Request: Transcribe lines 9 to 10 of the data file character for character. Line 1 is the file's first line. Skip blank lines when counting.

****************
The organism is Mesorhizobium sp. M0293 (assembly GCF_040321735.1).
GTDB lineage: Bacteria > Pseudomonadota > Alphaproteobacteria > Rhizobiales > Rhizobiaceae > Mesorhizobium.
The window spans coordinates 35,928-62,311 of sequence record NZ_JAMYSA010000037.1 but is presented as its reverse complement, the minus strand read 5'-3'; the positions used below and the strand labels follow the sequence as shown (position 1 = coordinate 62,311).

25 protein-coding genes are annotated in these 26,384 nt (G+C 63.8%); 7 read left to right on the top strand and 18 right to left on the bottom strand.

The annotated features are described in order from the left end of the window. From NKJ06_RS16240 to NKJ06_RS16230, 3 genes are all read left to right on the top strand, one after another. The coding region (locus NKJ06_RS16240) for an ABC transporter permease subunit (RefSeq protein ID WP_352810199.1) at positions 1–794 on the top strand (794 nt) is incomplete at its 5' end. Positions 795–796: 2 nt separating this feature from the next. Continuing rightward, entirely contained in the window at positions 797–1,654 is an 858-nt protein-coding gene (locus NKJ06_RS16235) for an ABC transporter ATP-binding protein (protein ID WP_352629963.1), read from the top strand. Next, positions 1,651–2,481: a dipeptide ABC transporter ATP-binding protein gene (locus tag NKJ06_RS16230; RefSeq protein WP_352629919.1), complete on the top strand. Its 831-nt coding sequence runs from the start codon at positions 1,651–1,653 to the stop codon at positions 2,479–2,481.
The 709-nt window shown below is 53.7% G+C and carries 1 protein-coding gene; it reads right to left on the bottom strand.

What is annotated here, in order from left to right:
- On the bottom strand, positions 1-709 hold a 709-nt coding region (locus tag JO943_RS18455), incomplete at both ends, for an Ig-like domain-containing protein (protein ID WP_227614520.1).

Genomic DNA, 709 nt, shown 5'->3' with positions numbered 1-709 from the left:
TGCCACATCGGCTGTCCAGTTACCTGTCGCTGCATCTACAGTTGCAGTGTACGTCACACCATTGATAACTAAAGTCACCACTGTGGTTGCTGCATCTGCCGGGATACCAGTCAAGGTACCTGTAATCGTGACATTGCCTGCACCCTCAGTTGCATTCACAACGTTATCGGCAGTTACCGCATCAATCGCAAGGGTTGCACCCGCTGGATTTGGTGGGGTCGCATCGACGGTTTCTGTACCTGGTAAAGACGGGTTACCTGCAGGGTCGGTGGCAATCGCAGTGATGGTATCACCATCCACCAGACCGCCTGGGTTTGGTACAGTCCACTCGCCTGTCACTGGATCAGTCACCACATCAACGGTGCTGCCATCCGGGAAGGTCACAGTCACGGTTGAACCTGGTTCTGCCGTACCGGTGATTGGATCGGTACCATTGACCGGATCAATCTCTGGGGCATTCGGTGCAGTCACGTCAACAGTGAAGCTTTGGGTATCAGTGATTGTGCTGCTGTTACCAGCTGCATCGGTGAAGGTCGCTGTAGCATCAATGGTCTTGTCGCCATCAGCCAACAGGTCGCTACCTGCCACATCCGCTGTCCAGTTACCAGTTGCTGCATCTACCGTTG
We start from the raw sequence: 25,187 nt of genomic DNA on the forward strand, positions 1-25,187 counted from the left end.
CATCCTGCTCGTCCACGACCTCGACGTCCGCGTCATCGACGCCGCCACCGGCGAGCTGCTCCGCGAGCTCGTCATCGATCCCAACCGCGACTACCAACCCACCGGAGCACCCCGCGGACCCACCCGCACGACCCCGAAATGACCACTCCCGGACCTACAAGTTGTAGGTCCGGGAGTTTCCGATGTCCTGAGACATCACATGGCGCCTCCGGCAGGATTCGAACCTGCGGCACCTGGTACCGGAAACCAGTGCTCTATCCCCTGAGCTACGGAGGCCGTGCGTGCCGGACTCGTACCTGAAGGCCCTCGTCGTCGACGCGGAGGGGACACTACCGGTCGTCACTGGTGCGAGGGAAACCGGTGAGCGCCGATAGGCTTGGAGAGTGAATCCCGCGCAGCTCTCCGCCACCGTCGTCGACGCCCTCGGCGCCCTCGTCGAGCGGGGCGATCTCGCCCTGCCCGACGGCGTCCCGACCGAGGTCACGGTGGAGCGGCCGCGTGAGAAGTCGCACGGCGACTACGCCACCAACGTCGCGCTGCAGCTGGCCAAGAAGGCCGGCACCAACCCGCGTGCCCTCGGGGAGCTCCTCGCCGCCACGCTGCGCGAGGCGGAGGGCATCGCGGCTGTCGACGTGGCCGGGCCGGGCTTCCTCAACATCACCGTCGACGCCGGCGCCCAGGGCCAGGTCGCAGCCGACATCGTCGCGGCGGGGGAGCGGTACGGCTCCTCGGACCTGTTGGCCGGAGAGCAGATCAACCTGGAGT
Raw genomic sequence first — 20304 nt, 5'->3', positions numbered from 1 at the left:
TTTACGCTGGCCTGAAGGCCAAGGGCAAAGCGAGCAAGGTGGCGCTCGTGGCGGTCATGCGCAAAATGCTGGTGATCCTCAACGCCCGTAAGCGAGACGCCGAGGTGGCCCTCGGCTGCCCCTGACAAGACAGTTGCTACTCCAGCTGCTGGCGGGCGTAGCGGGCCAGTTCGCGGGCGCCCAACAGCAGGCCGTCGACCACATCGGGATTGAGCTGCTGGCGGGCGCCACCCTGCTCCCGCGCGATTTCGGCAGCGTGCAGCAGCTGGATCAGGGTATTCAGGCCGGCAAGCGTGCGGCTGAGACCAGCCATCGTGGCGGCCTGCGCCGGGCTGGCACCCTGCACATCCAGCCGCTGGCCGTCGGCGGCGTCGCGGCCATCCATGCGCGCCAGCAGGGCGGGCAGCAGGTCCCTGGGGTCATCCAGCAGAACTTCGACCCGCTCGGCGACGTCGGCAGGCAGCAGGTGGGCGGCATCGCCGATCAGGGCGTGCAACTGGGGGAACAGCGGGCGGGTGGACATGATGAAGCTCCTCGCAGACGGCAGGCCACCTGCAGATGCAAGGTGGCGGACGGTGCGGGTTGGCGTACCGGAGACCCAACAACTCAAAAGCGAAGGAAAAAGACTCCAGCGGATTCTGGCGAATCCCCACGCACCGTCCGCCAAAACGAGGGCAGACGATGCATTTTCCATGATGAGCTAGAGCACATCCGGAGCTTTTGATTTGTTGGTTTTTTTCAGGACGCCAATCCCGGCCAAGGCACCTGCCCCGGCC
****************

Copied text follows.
Genomic DNA, 709 nt, shown 5'->3' with positions numbered 1-709 from the left:
TGCCACATCGGCTGTCCAGTTACCTGTCGCTGCATCTACAGTTGCAGTGTACGTCACACCATTGATAACTAAAGTCACCACTGTGGTTGCTGCATCTGCCGGGATACCAGTCAAGGTACCTGTAATCGTGACATTGCCTGCACCCTCAGTTGCATTCACAACGTTATCGGCAGTTACCGCATCAATCGCAAGGGTTGCACCCGCTGGATTTGGTGGGGTCGCATCGACGGTTTCTGTACCTGGTAAAGACGGGTTACCTGCAGGGTCGGTGGCAATCGCAGTGATGGTATCACCATCCACCAGACCGCCTGGGTTTGGTACAGTCCACTCGCCTGTCACTGGATCAGTCACCACATCAACGGTGCTGCCATCCGGGAAGGTCACAGTCACGGTTGAACCTGGTTCTGCCGTACCGGTGATTGGATCGGTACCATTGACCGGATCAATCTCTGGGGCATTCGGTGCAGTCACGTCAACAGTGAAGCTTTGGGTATCAGTGATTGTGCTGCTGTTACCAGCTGCATCGGTGAAGGTCGCTGTAGCATCAATGGTCTTGTCGCCATCAGCCAACAGGTCGCTACCTGCCACATCCGCTGTCCAGTTACCAGTTGCTGCATCTACCGTTG